Daws Butler (continued)

(Download and listen to an eight minute audio segment, in which Daws Butler does his characters, from his cassette letter to me in March of 1974--mp3-1.45MB)

Then, promptly, he returned with a quick P.S. He told me, completely incredulous, that he had played, in my hometown of Pottstown, Pennsylvania, years ago, when he was part of a three-man comedy team called "The Three Short Waves". I too was surprised that his comedy act had played in a small, little town like Pottstown (especially back in the 1940s, when it had to be really tiny). Daws chuckled after he told me this and said: "So how do you like that?". Then, once again, very upbeat, and in a voice which suggested he was beaming with joy, he said: "Alright.......That's it for now.......See 'ya!..........."

There was a big portion of his tape, in which he told me "The Daws Butler Story". Much of what I will tell you here, has been documented before, by others, but not every single detail. Enjoy!:

Daws was a very shy boy, who, in high school, considered himself to be like a Peter Pan character, and a drifter. He was not proud, at all, that he as so withdrawn........and he seemed to be ashamed that he felt like he was going nowhere in life.

His first step was take public speaking, when he was a junior in high school (to force himself on his feet). He joked that the public speaking teacher was not really very thrilled with him, because he made a gag routine out of every speech that he gave (his fellow students, however, thought that he was very funny).

To further work on his insecurities and inhibitions, he next competed in amateur contests, by himself, during the great Depression. Eventually he hooked up with two other guys. Daws and the other two fellows all did impersonations and voices. Most of their imitations were related to radio stars. Because they were all short (Daws was about 5' 2") and because they focused mostly on radio voices, they called their act "The Three Short Waves".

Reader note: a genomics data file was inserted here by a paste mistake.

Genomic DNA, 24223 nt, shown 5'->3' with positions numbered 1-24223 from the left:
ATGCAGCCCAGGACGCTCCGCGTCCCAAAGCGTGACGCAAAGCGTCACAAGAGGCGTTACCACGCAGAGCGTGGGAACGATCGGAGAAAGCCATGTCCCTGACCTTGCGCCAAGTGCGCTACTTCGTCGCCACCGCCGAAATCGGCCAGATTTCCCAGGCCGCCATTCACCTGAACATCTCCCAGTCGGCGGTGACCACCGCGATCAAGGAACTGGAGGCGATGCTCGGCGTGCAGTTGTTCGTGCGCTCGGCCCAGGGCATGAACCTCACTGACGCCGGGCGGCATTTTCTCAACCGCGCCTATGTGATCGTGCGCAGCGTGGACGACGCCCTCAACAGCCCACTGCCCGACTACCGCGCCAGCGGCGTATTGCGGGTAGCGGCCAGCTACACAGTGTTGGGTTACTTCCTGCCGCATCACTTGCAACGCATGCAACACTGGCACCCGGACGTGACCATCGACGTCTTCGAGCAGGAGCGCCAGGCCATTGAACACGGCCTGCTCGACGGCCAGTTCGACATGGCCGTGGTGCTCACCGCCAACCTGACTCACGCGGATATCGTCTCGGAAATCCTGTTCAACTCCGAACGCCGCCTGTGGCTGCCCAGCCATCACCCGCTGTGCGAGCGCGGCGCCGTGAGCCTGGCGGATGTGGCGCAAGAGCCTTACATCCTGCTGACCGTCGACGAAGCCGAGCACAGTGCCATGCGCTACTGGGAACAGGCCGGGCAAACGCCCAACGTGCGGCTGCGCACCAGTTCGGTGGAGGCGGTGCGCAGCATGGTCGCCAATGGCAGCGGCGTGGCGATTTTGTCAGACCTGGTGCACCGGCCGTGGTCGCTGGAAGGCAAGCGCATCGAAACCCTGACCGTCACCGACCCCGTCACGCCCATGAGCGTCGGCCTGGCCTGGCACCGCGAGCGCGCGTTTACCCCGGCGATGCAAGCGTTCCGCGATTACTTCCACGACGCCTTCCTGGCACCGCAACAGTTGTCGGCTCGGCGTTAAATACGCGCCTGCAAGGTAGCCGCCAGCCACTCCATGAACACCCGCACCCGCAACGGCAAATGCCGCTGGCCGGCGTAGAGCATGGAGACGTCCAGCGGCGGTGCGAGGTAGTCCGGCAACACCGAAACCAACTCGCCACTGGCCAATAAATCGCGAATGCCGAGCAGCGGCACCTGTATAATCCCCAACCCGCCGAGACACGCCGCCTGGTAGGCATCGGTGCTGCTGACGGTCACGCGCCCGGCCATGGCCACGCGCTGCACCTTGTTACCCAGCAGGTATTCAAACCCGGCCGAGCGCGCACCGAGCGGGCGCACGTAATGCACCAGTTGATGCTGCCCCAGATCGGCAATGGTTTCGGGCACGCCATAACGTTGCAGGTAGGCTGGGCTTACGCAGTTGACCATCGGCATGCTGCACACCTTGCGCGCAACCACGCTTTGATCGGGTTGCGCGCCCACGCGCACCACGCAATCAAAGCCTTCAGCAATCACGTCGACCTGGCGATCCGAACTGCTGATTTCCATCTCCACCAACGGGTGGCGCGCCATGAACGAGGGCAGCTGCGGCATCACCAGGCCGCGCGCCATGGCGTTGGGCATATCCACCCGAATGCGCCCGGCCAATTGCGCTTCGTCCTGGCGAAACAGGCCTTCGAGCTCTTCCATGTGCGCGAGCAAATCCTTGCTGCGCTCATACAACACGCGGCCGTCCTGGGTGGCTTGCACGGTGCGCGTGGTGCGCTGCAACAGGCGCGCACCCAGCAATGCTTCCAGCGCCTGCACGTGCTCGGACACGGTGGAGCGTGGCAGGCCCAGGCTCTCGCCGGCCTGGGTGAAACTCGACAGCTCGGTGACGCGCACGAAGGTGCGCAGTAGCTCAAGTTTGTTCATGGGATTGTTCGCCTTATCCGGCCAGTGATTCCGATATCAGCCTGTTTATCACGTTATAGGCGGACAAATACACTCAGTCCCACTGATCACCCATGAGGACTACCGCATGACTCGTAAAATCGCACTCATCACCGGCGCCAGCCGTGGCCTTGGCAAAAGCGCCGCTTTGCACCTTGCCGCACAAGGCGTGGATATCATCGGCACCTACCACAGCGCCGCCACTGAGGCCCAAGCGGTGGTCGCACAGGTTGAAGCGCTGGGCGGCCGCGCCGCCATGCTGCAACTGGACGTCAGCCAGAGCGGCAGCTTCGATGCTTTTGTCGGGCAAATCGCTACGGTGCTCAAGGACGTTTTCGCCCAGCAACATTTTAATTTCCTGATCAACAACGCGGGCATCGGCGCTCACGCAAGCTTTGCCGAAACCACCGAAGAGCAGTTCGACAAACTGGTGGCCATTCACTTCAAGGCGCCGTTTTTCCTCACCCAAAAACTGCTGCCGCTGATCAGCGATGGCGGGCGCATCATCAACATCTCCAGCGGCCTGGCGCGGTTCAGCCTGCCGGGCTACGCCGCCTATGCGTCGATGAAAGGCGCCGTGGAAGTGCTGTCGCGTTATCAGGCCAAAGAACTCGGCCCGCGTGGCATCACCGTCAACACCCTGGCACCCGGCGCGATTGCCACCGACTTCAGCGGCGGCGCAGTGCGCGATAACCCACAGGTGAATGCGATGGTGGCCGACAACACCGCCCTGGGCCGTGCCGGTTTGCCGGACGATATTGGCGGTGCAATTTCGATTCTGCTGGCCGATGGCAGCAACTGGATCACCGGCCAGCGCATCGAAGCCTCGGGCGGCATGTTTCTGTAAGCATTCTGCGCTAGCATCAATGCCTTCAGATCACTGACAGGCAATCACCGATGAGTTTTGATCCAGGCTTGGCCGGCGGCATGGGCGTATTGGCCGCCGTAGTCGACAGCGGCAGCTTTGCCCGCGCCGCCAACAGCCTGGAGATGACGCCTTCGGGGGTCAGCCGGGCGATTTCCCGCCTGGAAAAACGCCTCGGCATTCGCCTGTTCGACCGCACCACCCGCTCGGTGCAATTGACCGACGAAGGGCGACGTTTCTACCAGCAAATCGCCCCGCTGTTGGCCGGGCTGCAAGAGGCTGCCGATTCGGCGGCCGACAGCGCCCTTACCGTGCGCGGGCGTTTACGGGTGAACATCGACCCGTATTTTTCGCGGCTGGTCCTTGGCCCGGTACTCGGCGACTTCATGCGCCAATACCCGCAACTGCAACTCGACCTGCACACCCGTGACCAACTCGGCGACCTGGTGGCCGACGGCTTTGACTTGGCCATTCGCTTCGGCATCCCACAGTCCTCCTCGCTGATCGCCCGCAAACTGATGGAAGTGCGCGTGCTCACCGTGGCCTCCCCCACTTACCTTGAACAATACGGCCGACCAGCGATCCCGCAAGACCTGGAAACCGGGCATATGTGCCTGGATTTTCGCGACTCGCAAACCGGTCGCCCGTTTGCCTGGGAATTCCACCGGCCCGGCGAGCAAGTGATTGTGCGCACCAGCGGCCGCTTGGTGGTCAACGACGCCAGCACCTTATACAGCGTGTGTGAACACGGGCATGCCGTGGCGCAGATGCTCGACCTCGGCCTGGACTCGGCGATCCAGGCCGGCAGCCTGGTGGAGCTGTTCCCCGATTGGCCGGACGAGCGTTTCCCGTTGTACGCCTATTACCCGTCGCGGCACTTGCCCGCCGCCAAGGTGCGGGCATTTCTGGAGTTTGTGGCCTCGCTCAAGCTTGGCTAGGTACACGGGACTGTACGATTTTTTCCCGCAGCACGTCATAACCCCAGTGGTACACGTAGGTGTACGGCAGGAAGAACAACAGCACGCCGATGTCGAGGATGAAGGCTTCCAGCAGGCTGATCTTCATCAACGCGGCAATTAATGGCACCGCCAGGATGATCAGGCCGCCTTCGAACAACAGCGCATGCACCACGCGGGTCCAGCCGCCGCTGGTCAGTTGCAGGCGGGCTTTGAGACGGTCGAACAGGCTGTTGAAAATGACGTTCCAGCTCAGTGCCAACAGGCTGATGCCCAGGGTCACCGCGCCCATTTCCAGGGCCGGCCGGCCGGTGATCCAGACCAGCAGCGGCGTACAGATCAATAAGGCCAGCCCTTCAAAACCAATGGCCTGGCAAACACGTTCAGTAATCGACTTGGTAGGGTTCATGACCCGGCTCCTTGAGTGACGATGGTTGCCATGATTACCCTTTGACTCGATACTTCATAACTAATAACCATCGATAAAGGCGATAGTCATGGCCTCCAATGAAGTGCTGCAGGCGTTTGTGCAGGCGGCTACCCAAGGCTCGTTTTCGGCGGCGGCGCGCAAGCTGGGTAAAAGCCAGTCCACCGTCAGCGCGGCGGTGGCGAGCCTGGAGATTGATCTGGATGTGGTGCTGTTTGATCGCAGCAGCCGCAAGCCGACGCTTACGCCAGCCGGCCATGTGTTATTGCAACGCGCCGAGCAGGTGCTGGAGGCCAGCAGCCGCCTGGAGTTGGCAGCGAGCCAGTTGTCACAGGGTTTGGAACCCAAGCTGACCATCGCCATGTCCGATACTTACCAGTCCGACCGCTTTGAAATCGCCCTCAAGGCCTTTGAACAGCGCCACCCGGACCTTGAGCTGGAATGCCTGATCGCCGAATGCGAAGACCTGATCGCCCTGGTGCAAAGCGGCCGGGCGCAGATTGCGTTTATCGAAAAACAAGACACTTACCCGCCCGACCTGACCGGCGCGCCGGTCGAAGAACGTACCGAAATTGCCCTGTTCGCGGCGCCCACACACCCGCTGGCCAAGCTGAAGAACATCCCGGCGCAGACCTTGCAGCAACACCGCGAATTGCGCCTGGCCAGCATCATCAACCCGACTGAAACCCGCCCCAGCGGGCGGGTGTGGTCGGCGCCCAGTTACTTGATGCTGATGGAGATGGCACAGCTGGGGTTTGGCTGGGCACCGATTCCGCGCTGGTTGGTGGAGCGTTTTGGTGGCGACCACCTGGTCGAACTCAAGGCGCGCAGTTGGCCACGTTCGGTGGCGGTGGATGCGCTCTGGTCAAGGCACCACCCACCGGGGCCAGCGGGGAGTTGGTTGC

Due to squabbles, among the three of them, and World War II, the act broke up (Daws' career was put on hold while he served in the Navy). After his discharge, he worked first in radio, then in theatrical cartoons, and later in a puppet show, on TV, Time For Beany. Time for Beany ran 5 years.

After Time for Beany, incredibly, none of the cartoon studios wanted to hire him because he was typed as a puppeteer. As little sense as this all makes, he had to prove himself all over again!

Daws said that he wrote letters, and sent records of his voices, to 100-200 organizations (and studios) there in Hollywood, stating that he had talent for voice work and he could also write commercials. (As far as the "records" were concerned, Daws said that there were no cassette tapes back then; that's why he had to send records.) As far as his letters were concerned, the amazing thing is that he actually wrote each and every one of those 100-200 letters, individually, because there was no such thing as xerox or mimeograph, back then!!!

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